The New York Times Magazine has a long article on how Inditex and its main brand Zara have grown to be one of the world’s most influential fashion players (How Zara Grew Into the World’s Largest Fashion Retailer, Nov 11). They even have a spiffy video.
Not surprisingly, both play up the role of operations in the firm’s success.
A traditional ready-to-wear fashion company in the West sends the designs for its clothes to independent factories in countries like China and India, where the labor to make them is cheap. These clothes are then shipped back and stocked in stores in spring and fall, with smaller shipments throughout the year.
But a brand at Inditex will make a fall collection, for example, and then ship only three or four dresses or shirts or jackets in each style to a store. There’s very little leftover stock, few extra-smalls or mediums hiding in the back. But store managers can request more if there’s demand. They also monitor customers’ reactions, on the basis of what they buy and don’t buy, and what they say to a sales clerk: “I like this scooped collar” or “I hate zippers at the ankles.” Inditex says its sales staff is trained to draw out these sorts of comments from their customers. Every day, store managers report this information to headquarters, where it is then transmitted to a vast team of in-house designers, who quickly develop new designs and send them to factories to be turned into clothes.
More than half of Inditex’s manufacturing takes place either in the factories it owns or within proximity to company headquarters, which is to say in Europe or Northern Africa. Inditex owns factories in Spain and outsources production to factories in Portugal, Morocco and Turkey — considered costly labor markets, typically. The rest of its clothes are produced in China, Bangladesh, Vietnam and Brazil, among other countries. The trendiest items are made closest to home, however, so that the production process, from start to finish, takes only two to three weeks. Inditex’s higher labor costs are offset by greater flexibility — no extra inventory lying around — and on faster turnaround speed.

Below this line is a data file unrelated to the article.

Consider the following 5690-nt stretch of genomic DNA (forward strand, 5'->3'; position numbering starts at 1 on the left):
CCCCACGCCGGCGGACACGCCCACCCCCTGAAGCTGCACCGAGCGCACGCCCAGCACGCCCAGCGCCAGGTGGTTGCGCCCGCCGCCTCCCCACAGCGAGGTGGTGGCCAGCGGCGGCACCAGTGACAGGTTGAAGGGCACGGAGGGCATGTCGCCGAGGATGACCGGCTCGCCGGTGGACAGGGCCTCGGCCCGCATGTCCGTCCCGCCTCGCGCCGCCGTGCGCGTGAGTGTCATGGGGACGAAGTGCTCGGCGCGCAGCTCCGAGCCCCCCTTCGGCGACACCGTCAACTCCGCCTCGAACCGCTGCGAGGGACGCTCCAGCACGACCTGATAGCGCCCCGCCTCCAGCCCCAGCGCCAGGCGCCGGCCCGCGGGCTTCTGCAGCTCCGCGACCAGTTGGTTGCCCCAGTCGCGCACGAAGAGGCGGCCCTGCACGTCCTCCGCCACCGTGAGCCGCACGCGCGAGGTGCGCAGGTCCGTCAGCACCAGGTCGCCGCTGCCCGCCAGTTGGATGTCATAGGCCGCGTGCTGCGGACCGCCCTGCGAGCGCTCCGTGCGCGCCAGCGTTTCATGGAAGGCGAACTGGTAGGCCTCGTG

That means that if Inditex stores in London, Tokyo and São Paulo all have customers responding enthusiastically to, let’s say, sequined cranberry-colored hot pants, Inditex can deliver more of these, or a variation on hot pants, sequins or that cranberry color, to stores within three weeks. The company tries to keep the stock fresh; one promise its stores make is that you will always be buying something nearly unique. Merchandise moves incredibly quickly, even by fast-fashion standards. All those thousands of Inditex stores receive deliveries of new clothes twice a week.
So is there really much new here?
Arguably, no. Much has been written about how Zara has grown and how their operations supports a business model that encourages customers to buy now and at full-price as opposed to waiting for an inevitable sale. Indeed, there is a Harvard case on the firm that has been around for almost ten years. Even some of the more interesting parts of the article — such as speculation on whether Inditex needs to replicate their Spanish operations in Asia in order to support their ambitious growth plans for China — have been talked about before. See, for example, this post.
Still it’s nice whenever The Old Gray Lady talks operations. Also, there is an interesting assertion about how Zara has affected traditional, high-end fashion houses.
“They broke up a century-old biannual cycle of fashion,” Golsorkhi says. “Now, pretty much half of the high-end fashion companies” — Prada and Louis Vuitton, for example — “make four to six collections instead of two each year. That’s absolutely because of Zara.”
Now there are a couple of ways of taking that quote. One is that Prada has had to stagger the launch of its designs to keep Zara from copying all of them. That is, if Prada wants its window display to look different from Zara’s it needs to be constantly tweaking its offerings. If it doesn’t, its looks are too close to the cheap duds down the street. In this telling, more frequent updates are purely a defensive move.
However, there may be a more optimistic view. Specifically, Prada and Louis Vuitton may be benefitting from how Zara has trained to customers to shop more frequently. If fashionistas now are willing to visit stores on, say, a monthly basis as opposed to making one trip a season, then retailers can capture a greater share of their clothing budget by offering them innovative designs on a regular basis. But does that add cost? Yes and no. If all of your systems are set up to make infrequent deliveries of large quantities, then this a switch to frequent new designs and deliveries is probably pretty painful. On the other hand, it is generally cheaper and easier to run at a level rate so smoothing out how items move through the system may be beneficial in the long run.